Sometimes it floods in Texas, but nothing like the scale we’ve seen this week, following Hurricane Harvey. Brant Kelly photographed this fire ant raft – a mass of live fire ants, floating on the flood waters – on August 27, 2017 in Pearland, Texas, which is south of Houston.
EarthSky is in Texas, too … our thanks to the many kind readers who enquired as to our well-being. We’re fine. It didn’t flood here in Austin, this time. Our thoughts and prayers are with our fellow Texans and Louisianans on the Gulf coast.
We’re also fairly used to bugs in Texas, but maybe people in other states are less so, and perhaps that’s one reason why this photo, and the tweet below, have gone viral. Meanwhile, Alex Wild (@Myrmecos on Twitter), curator of entomology at University of Texas at Austin, told The Atlantic:
[Fire ants] actually love floods. It’s how they get around.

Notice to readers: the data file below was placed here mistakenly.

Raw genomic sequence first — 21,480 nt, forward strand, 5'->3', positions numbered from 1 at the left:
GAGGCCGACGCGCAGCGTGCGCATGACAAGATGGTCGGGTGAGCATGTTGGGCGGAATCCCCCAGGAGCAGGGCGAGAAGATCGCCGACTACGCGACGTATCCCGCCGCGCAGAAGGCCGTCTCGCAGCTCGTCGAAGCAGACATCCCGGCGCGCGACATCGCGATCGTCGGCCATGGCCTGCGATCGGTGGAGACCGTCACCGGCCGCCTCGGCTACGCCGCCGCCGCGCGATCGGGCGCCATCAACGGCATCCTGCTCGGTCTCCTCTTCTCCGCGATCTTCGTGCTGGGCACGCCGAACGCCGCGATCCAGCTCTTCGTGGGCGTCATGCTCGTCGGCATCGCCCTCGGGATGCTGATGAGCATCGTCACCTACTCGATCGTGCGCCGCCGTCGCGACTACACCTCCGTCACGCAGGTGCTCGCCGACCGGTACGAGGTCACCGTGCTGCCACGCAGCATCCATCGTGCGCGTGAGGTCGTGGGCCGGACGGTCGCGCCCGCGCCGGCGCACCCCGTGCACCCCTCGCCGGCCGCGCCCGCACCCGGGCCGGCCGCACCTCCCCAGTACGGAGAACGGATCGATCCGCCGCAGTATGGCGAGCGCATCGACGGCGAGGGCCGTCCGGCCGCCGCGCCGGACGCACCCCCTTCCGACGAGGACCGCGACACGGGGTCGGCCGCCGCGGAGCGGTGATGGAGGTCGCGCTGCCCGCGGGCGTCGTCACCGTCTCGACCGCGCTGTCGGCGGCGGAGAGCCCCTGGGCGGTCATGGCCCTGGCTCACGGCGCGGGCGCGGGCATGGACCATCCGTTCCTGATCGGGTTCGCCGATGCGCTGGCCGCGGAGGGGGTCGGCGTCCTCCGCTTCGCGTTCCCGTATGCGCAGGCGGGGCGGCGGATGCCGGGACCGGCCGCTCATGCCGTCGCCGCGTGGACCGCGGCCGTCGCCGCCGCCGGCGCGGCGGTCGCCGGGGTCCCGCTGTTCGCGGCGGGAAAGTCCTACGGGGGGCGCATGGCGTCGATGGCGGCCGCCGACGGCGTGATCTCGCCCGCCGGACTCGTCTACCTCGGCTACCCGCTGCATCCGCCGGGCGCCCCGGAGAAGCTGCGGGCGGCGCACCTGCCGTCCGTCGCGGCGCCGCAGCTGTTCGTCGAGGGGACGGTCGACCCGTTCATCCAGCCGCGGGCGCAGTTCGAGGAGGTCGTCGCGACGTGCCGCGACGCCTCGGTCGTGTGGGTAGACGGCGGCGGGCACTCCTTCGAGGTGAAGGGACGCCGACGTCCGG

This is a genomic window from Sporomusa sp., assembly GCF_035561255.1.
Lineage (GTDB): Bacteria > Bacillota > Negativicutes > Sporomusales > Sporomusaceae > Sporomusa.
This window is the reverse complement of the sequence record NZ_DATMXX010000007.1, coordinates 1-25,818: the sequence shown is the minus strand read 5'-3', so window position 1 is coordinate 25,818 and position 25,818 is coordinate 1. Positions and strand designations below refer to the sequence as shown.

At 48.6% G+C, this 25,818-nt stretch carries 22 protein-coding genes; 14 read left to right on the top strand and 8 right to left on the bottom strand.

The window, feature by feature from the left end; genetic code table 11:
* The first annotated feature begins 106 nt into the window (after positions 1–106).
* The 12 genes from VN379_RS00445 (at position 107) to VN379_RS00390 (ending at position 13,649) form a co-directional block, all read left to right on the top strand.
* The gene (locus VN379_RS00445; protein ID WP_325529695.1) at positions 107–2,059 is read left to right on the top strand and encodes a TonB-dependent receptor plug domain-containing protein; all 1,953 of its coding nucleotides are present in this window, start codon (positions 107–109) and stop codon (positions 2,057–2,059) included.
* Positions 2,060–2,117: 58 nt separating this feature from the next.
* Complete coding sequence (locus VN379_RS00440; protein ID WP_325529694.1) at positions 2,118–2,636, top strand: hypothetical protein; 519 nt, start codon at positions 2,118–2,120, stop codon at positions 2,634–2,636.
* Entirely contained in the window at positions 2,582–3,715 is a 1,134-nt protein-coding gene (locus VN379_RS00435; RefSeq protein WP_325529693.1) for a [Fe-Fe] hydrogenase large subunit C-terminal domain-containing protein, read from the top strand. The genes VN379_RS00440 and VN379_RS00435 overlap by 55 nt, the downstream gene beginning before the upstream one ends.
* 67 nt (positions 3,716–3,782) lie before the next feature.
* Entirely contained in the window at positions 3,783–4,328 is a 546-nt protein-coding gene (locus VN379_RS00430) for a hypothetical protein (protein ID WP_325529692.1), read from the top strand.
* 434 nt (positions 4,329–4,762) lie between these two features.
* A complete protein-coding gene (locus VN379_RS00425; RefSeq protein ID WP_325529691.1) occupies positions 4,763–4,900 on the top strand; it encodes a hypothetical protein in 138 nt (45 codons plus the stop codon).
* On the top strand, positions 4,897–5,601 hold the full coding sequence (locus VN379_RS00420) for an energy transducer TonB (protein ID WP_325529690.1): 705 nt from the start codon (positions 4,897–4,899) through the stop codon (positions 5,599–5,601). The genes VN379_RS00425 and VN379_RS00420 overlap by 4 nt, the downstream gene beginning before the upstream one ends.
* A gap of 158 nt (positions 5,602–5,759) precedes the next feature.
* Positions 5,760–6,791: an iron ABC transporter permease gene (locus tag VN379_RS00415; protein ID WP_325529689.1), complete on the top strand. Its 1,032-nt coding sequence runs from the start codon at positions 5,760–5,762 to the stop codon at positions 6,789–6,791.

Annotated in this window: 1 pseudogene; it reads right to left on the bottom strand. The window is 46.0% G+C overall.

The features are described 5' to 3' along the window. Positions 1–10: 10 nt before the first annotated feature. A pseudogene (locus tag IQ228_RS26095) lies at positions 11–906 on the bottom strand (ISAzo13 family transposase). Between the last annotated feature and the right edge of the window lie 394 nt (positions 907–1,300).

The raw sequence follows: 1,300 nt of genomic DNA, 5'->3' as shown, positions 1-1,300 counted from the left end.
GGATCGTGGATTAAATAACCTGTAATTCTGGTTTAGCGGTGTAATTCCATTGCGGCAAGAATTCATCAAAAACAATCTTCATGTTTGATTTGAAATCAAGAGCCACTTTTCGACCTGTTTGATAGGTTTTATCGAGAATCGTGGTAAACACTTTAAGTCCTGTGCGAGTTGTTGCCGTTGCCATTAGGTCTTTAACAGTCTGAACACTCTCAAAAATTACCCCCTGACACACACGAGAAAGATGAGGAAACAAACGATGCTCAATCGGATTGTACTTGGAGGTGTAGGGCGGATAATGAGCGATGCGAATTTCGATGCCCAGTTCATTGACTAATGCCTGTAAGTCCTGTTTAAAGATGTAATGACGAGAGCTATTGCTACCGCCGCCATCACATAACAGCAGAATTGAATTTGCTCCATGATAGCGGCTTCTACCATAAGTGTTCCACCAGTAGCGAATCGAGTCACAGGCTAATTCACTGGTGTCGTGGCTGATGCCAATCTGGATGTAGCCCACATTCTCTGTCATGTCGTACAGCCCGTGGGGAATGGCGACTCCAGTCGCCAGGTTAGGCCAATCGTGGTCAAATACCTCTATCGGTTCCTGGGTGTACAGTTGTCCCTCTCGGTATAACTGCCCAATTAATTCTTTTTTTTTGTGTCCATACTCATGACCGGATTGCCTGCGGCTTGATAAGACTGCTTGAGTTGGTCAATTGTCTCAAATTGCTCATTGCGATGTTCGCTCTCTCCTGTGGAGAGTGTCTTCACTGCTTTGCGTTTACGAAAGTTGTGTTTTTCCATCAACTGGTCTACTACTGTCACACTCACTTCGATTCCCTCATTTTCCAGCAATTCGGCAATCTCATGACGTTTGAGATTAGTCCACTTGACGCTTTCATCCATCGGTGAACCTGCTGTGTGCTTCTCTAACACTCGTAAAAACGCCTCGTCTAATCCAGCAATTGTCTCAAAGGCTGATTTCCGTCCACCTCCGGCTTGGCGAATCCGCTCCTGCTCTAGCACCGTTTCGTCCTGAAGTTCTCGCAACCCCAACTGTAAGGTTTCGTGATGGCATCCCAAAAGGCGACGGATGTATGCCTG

He said fire ants displaced by water are known to form rafts, and that a lot of fire ants displaced by a lot of water will form really big rafts. But he also tweeted, in response to the tweet below from Bill Zimmerman (@The_Reliant on Twitter):
Holy crap. I have never, in my entire career as an ant researcher, seen *anything* like this.
Meanwhile, in Cuero, the river has brought my aunt all of the fire ants. Yes, those are all (of the) fire ants. pic.twitter.com/dEibWYxAdl
— Bill O'Zimmermann (@The_Reliant) August 29, 2017
Bottom line: Masses of live, floating fire ants following Hurricane Harvey in Texas.
Deborah Byrd created the EarthSky radio series in 1991 and founded EarthSky.org in 1994. Today, she serves as Editor-in-Chief of this website. She has won a galaxy of awards from the broadcasting and science communities, including having an asteroid named 3505 Byrd in her honor. A science communicator and educator since 1976, Byrd believes in science as a force for good in the world and a vital tool for the 21st century. "Being an EarthSky editor is like hosting a big global party for cool nature-lovers," she says.